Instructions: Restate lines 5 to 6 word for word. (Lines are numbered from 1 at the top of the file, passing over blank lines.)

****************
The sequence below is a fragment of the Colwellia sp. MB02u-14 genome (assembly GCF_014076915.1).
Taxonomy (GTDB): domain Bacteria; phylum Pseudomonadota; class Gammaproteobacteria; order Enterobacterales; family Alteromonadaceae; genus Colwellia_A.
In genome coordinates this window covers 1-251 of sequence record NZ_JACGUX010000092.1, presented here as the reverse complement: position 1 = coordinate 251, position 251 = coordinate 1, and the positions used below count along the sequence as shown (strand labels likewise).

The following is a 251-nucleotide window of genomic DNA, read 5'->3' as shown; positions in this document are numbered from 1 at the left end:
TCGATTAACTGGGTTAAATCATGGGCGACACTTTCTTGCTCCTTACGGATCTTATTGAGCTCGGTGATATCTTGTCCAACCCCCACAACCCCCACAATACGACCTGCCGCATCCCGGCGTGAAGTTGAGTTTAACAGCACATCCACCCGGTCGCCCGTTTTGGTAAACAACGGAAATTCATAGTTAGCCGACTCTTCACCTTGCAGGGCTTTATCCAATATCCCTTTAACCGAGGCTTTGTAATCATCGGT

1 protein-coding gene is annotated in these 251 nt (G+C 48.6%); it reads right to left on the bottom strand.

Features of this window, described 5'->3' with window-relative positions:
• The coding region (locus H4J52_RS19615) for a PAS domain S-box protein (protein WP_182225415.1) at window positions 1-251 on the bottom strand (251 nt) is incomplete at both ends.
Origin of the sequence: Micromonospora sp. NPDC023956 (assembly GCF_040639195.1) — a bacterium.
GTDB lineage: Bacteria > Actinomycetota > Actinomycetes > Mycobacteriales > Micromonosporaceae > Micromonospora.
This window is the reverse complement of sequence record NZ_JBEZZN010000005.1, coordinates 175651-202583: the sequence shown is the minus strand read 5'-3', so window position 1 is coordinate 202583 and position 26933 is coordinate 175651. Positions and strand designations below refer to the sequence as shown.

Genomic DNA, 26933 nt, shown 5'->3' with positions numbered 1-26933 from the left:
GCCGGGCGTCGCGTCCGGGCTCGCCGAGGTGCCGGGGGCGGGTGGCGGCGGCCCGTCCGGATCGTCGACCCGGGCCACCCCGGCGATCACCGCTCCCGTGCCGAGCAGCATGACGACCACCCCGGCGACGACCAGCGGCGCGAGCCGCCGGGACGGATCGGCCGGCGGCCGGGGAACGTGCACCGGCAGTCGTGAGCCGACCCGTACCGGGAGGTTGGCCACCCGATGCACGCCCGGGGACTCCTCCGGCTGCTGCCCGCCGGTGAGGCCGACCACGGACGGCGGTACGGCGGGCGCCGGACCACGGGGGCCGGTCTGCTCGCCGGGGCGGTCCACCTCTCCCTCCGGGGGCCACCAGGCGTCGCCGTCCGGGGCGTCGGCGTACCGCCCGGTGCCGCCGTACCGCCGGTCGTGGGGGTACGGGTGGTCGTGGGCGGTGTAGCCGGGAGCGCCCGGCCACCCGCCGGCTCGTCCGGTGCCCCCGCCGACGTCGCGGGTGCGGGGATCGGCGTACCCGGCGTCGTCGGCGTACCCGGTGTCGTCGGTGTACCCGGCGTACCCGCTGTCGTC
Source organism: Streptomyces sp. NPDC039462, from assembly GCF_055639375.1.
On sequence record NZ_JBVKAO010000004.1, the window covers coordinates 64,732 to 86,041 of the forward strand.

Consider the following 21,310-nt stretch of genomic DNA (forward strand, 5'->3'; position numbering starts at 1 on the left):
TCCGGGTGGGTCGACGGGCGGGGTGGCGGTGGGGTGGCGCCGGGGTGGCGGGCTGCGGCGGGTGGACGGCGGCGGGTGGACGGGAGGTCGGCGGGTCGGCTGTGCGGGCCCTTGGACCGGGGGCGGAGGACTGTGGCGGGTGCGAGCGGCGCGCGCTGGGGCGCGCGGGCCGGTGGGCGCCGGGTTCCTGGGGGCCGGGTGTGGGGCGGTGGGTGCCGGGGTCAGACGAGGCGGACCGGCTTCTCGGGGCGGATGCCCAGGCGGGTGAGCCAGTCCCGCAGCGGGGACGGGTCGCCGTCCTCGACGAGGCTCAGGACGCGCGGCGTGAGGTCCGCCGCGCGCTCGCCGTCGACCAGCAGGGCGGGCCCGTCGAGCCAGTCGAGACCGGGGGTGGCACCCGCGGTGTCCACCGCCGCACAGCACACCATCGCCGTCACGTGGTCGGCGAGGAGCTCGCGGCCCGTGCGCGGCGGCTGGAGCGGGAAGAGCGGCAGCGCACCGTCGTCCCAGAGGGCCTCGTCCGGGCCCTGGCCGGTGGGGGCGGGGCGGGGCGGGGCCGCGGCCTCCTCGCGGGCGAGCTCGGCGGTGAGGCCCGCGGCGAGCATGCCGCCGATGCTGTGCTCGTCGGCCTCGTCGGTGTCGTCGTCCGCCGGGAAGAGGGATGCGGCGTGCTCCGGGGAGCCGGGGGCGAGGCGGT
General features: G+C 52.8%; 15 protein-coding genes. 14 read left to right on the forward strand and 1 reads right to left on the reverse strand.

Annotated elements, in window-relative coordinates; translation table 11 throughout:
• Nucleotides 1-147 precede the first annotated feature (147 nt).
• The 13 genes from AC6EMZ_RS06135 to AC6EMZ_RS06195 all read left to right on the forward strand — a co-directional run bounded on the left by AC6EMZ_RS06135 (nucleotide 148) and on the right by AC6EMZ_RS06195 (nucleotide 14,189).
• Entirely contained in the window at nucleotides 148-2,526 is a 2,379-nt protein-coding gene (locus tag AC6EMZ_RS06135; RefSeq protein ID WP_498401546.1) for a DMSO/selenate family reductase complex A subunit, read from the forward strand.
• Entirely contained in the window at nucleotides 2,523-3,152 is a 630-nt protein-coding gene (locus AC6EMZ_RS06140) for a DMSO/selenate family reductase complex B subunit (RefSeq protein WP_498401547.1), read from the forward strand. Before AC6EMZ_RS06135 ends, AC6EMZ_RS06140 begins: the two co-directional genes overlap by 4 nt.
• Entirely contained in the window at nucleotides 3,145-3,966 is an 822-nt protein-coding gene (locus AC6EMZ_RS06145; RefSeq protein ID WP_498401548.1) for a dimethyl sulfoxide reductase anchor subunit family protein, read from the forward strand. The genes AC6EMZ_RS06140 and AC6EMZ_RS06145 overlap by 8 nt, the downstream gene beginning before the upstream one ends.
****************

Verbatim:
TCGATTAACTGGGTTAAATCATGGGCGACACTTTCTTGCTCCTTACGGATCTTATTGAGCTCGGTGATATCTTGTCCAACCCCCACAACCCCCACAATACGACCTGCCGCATCCCGGCGTGAAGTTGAGTTTAACAGCACATCCACCCGGTCGCCCGTTTTGGTAAACAACGGAAATTCATAGTTAGCCGACTCTTCACCTTGCAGGGCTTTATCCAATATCCCTTTAACCGAGGCTTTGTAATCATCGGT

1 protein-coding gene is annotated in these 251 nt (G+C 48.6%); it reads right to left on the bottom strand.